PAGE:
Graph Neural Networks (GNNs) are neural networks that take graphs as inputs. These models operate on the relational information in data to produce insights not possible in other neural network architectures and algorithms.
While there is much excitement in the deep learning community around GNNs, in industry circles, this is sometimes less so. So, I’ll review a few exciting applications empowered by GNNs.
Overview of Graphs and GNNs
A graph (sometimes called a network) is a data structure that highlights the relationships between components in the data. It consists of nodes (or vertices) and edges (or links) that act as connections between the nodes. Such a data structure has an advantage when dealing with entities that have multiple relationships.
Graph data structures have been around for centuries and their modern use cases are wide. Well-known industry applications of graphs include the social networks of Facebook and LinkedIn, and street and road networks used in navigation apps such as Google Maps and Waze.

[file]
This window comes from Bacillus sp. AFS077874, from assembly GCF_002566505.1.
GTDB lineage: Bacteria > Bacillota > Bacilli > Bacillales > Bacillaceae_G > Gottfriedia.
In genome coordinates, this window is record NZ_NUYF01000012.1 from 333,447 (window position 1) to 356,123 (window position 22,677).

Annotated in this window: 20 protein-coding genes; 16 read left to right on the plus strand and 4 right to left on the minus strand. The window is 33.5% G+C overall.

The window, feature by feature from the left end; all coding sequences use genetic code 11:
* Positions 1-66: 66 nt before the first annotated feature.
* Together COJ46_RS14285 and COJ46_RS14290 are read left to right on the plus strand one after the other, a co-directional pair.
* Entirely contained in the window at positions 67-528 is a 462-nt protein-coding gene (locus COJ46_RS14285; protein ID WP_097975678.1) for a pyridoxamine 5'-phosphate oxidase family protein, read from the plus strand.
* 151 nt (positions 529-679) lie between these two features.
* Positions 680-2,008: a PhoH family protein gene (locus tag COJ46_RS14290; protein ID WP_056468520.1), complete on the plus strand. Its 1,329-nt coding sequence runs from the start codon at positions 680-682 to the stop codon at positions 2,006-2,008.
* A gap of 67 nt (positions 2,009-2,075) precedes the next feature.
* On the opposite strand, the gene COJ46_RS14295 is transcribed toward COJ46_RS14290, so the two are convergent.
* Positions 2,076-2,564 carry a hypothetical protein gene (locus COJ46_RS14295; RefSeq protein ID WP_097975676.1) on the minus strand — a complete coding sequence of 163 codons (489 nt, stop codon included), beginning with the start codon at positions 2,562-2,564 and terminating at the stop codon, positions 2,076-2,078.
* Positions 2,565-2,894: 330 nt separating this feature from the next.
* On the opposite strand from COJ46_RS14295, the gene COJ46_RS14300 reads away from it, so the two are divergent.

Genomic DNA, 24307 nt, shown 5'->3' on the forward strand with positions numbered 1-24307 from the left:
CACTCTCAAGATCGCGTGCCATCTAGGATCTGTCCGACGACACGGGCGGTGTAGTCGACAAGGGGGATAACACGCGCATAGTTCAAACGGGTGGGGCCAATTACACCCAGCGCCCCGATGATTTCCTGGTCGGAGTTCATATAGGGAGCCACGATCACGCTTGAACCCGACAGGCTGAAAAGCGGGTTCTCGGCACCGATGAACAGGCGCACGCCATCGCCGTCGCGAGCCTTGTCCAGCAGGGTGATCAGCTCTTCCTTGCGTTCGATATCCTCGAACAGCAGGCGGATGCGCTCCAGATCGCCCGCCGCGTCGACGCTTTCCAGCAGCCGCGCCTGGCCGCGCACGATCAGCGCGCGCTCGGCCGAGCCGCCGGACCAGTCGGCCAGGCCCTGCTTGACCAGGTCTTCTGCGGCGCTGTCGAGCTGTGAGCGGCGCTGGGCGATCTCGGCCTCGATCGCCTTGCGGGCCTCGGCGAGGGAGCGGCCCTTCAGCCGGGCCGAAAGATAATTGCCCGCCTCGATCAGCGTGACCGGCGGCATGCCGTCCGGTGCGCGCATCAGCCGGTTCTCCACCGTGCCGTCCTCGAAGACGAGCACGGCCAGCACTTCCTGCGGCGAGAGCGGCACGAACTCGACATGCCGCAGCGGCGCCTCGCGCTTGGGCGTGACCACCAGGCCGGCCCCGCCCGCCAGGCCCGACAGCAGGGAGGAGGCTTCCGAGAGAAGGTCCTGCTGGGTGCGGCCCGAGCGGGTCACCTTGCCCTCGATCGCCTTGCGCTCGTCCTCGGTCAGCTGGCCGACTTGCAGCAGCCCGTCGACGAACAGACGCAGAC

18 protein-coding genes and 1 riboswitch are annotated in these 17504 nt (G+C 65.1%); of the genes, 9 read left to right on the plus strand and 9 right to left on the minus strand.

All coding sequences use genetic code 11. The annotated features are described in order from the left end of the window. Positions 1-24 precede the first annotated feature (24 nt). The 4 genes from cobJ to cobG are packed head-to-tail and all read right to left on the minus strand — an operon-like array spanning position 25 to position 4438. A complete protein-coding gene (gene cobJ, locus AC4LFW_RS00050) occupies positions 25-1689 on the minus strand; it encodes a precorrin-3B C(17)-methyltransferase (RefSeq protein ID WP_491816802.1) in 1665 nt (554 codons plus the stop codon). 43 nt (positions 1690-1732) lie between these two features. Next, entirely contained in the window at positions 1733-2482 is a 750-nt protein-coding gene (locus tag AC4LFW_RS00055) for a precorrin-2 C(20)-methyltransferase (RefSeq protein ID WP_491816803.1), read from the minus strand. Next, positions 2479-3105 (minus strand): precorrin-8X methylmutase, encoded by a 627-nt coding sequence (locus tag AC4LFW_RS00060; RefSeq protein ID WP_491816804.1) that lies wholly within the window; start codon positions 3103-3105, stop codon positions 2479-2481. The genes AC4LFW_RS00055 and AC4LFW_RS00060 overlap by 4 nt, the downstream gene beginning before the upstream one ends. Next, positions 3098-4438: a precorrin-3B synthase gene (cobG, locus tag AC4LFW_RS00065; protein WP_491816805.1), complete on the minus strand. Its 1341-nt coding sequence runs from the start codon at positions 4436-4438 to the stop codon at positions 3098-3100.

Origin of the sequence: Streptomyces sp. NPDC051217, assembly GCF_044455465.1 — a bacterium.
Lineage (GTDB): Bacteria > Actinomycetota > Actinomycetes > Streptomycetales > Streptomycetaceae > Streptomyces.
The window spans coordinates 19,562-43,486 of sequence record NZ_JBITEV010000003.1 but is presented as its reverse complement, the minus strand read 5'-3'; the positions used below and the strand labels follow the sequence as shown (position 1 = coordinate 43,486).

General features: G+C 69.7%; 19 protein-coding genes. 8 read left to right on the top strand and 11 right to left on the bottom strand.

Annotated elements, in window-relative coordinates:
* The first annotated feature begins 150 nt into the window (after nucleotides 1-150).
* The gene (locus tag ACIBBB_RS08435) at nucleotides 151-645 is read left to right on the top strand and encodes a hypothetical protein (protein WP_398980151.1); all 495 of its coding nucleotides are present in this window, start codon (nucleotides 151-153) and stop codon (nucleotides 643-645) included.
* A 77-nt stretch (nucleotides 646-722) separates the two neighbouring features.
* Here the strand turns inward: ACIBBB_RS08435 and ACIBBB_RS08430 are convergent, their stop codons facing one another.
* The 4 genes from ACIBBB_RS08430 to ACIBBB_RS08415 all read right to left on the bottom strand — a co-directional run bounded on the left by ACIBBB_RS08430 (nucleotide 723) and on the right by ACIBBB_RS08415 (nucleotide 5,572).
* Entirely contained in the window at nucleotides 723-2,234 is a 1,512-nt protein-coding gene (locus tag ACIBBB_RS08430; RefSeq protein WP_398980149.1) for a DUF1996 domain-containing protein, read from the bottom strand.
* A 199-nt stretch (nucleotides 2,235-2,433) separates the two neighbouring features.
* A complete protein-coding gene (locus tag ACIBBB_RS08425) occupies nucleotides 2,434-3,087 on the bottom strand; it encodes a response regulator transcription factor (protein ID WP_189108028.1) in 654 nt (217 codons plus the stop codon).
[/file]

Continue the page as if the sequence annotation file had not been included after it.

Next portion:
A graph data structure (image credit)
Graph Neural Networks are inspired by deep learning architectures, and strive to apply these to graph structures. Many of these architectures are direct analogues of familiar deep neural net counterparts. These include Graph Convolutional Networks, Graph Encoders and Decoders, Graph Attention Networks, and Graph LSTMs.
GNNs have been around for about 20 years, and interest in them has dramatically increased in the last 5 years. In this time, we’ve seen new architectures emerge, novel applications realized, and new platforms and libraries enter the scene.